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Shipping Law

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Shipping Law

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What is Shipping Law?

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Shipping law is an area of maritime law referring to the rules and regulations surrounding the shipment of goods by merchant vessels. International treaties and changing court decisions can add to the complexities of this already many-faceted field, so it’s a good idea to contact a maritime attorney with any questions or legal difficulties.

The Jones Act is a federal law included in section 27 of the Merchant Marine Act of 1920, and requires that goods shipped between United States’ ports be transported on ships that are at least 75% built, owned, and operated by United States citizens or permanent residents. However, due to the higher labor requirements for U.S. employees, some ships might be registered in other countries, although their goods are subject to customs requirements. For help navigating shipping contracts or usage of a shared vessel for shipping purposes, contact a maritime law attorney.

What are the Statistics on Shipping?

According to Statista, global seaborne trade is believed to account for at least 60% of all seaborne trade. This means that international laws and treaties are at play for that same percentage of vessels. To understand more about the shipping industry and shipping law it might help to become familiar with the data.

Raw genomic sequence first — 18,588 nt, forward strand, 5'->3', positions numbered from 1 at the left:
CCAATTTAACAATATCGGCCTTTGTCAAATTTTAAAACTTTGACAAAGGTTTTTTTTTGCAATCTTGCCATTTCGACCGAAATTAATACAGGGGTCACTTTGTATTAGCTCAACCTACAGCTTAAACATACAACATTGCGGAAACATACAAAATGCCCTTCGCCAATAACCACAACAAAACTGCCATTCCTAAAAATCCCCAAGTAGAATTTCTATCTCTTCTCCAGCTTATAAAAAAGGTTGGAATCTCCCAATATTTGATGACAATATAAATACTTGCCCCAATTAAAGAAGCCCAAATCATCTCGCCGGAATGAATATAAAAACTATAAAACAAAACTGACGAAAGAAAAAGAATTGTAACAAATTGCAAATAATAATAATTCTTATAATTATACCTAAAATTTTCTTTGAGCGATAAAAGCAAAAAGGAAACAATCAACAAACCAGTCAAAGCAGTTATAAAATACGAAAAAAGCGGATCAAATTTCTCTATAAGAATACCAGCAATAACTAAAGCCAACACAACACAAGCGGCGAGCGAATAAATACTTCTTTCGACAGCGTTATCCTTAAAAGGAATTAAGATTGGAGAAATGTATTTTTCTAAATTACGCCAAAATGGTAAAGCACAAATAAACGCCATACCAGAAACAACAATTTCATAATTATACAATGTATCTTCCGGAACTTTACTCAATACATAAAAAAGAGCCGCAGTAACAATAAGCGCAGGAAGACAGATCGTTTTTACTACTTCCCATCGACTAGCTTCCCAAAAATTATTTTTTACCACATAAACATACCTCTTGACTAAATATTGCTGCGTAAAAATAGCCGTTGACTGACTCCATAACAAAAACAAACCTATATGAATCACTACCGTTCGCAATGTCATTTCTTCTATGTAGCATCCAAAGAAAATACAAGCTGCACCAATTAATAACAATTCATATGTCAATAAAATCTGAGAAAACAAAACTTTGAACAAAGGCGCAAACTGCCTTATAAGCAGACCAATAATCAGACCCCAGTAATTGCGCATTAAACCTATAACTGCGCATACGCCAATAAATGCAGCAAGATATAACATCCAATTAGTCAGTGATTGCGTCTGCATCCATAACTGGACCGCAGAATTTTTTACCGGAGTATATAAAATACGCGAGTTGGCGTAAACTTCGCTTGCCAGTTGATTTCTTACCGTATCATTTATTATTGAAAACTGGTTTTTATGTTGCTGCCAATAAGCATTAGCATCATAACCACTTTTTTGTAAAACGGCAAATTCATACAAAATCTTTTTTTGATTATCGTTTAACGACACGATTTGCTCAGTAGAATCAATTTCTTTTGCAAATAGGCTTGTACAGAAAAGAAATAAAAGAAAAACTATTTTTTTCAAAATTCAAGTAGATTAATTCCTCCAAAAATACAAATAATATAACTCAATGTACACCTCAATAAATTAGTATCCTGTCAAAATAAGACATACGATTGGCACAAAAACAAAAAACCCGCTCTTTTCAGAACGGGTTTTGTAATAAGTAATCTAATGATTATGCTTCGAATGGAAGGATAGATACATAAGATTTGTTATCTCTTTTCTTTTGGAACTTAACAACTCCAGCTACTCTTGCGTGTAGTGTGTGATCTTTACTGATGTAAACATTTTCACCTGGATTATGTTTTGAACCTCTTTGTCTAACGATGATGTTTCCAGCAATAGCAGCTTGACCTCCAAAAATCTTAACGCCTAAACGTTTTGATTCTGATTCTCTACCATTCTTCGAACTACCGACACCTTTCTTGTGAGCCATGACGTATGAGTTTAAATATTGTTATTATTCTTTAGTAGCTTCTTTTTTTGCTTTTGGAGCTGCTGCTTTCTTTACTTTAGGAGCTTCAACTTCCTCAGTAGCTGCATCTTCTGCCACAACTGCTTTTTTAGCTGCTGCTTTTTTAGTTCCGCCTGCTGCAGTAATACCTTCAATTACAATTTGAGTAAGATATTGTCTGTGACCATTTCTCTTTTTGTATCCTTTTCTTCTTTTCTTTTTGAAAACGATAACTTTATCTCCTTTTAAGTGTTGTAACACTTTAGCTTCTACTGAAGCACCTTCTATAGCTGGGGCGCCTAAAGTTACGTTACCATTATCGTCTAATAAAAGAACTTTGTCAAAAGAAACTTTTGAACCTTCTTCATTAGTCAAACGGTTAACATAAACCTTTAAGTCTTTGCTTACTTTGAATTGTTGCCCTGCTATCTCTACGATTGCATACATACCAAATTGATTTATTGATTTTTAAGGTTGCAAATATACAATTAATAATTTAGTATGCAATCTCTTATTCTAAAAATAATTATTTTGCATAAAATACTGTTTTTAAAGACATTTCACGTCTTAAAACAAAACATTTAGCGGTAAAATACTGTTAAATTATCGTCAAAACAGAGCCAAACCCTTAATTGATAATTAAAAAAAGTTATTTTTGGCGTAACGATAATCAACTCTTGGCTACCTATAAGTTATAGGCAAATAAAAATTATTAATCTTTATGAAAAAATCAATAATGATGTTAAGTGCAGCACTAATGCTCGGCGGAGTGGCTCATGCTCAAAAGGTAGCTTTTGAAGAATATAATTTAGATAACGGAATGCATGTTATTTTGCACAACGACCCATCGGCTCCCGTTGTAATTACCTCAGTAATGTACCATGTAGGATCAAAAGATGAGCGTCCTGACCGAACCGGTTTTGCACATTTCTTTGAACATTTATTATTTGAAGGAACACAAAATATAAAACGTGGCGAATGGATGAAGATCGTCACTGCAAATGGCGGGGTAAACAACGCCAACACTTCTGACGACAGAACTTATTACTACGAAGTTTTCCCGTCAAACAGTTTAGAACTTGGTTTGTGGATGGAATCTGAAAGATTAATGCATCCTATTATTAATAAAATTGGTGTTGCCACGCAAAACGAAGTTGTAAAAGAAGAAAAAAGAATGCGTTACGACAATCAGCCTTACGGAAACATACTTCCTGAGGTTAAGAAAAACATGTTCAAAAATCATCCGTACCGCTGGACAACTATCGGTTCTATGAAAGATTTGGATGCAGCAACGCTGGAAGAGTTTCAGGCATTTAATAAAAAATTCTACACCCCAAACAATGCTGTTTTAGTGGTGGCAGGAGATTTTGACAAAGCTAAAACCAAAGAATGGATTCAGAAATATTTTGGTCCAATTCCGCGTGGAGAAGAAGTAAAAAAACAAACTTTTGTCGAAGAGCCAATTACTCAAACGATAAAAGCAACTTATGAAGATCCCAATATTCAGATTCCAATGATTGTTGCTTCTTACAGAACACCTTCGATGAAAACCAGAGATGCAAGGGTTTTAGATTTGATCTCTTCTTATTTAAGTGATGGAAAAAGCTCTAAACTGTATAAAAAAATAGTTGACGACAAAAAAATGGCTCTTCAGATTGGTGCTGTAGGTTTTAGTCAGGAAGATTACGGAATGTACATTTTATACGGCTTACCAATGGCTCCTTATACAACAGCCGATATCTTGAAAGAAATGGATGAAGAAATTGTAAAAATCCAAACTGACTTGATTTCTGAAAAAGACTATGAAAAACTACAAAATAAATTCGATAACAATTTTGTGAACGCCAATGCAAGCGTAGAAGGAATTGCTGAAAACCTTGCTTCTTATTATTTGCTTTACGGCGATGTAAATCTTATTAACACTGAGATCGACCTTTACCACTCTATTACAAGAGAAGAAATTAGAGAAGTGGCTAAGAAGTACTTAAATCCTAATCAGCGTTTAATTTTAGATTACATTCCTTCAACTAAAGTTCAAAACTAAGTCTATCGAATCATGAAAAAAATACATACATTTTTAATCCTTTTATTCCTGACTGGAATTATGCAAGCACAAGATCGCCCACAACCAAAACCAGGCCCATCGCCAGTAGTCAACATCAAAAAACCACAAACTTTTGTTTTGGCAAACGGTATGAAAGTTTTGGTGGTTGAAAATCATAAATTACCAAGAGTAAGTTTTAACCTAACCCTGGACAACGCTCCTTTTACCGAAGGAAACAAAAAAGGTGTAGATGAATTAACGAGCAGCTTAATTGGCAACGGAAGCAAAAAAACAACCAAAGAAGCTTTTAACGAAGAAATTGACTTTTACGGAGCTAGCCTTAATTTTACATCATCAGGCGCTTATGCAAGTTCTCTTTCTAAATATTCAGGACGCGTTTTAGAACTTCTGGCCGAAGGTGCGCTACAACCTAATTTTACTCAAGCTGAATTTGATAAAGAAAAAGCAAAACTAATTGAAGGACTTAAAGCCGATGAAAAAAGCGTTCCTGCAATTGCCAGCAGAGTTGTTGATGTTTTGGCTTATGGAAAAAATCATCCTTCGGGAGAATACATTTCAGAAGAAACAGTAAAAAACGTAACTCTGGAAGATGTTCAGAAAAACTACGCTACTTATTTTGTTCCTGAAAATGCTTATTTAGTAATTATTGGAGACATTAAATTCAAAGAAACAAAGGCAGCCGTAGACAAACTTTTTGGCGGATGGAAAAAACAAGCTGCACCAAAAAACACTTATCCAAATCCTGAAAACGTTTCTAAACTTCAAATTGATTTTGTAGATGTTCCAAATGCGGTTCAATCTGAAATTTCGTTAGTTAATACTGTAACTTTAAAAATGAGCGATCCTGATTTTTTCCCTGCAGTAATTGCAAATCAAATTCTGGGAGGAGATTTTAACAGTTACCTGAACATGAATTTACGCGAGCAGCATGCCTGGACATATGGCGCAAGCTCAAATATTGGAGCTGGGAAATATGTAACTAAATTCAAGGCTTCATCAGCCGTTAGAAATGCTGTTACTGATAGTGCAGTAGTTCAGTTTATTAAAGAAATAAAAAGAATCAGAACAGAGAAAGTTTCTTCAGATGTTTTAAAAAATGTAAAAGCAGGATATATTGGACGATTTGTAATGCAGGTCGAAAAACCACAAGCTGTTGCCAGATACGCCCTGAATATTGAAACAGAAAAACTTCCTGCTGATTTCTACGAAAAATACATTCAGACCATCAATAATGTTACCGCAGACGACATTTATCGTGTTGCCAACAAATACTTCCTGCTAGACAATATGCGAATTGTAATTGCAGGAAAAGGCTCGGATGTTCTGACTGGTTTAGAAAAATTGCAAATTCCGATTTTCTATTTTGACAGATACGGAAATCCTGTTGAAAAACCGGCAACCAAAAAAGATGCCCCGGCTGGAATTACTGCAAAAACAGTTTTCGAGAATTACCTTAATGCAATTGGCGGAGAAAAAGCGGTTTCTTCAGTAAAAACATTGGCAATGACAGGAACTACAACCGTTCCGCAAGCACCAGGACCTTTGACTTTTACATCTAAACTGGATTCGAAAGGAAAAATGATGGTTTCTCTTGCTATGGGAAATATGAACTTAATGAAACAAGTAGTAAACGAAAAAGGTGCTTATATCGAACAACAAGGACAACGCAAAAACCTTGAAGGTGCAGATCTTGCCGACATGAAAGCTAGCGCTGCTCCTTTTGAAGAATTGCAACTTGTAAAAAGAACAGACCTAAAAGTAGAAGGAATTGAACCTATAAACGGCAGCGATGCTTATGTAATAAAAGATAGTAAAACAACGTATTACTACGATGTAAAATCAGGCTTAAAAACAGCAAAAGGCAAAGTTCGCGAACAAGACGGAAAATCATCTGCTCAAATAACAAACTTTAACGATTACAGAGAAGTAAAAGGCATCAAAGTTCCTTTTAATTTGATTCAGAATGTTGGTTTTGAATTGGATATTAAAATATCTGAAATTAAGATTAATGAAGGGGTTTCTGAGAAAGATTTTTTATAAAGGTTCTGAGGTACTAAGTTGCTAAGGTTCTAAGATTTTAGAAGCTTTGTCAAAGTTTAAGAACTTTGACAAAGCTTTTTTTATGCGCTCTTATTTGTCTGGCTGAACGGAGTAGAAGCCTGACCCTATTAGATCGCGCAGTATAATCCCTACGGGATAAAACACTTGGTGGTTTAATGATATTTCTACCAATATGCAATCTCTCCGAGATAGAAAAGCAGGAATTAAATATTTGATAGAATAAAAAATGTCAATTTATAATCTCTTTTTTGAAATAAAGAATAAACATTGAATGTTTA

Let’s go over some shipping-related statistics:

  • From 1980 to 2019, the deadweight tonnage of container ships has grown from approximately 11 million tons to 266 million tons according to Statista.
  • Statista maintains that global seaborne container trade was valued at around 12 trillion dollars in 2017.
  • According to the CDC, there are approximately 400,000 workers employed in the U.S. maritime industry.
  • From 2011-2017, fatal injuries occurred for maritime workers at five times the rate of the U.S. workforce overall. In the same period as the statistic above, nonfatal injuries/illnesses for maritime workers was nearly double that of the U.S. workforce overall, according to the CDC.
  • In January of 2020, the regulation on sulfur emissions allowed the content of sulfur in fuel oil to be no more than 0.5%, down from 3.5% in 2012.
  • According to Shipwire, since 2000, Los Angeles, California has been the busiest container-port in the U.S., and the 8th busiest in the world.
  • The cargo moved through U.S. marine terminals contributes over $500 billion to the overall GDP for the country and 99% of overseas trade enters or leaves the U.S. by ship, according to the CDC.

Significant Shipping Legislation

The legislation surrounding shipping is always shifting and changing, but is a variety of significant shipping laws, regulations, and codes which shipping companies are required to follow. Some of the most significant pieces of shipping legislation include the following:

  • United States Code. Specifically Title 46 Shipping and Title 33 Navigation and Navigable Waters, this code allows the Secretary of the Army to authorize and prescribe regulations he deems best for the protection of life on property on U.S. navigable waters.
  • Code of Federal Regulations. Specifically, Title 15 Parts 30-299 regulations on foreign trade, Title 33 Navigation & Navigable Waters, & Title 46 Shipping refer to actions that should be followed and rules adhered to in international waters regarding foreign trade.

To learn more about shipping law or for help with a related legal issue, seek legal counsel from a maritime law attorney.

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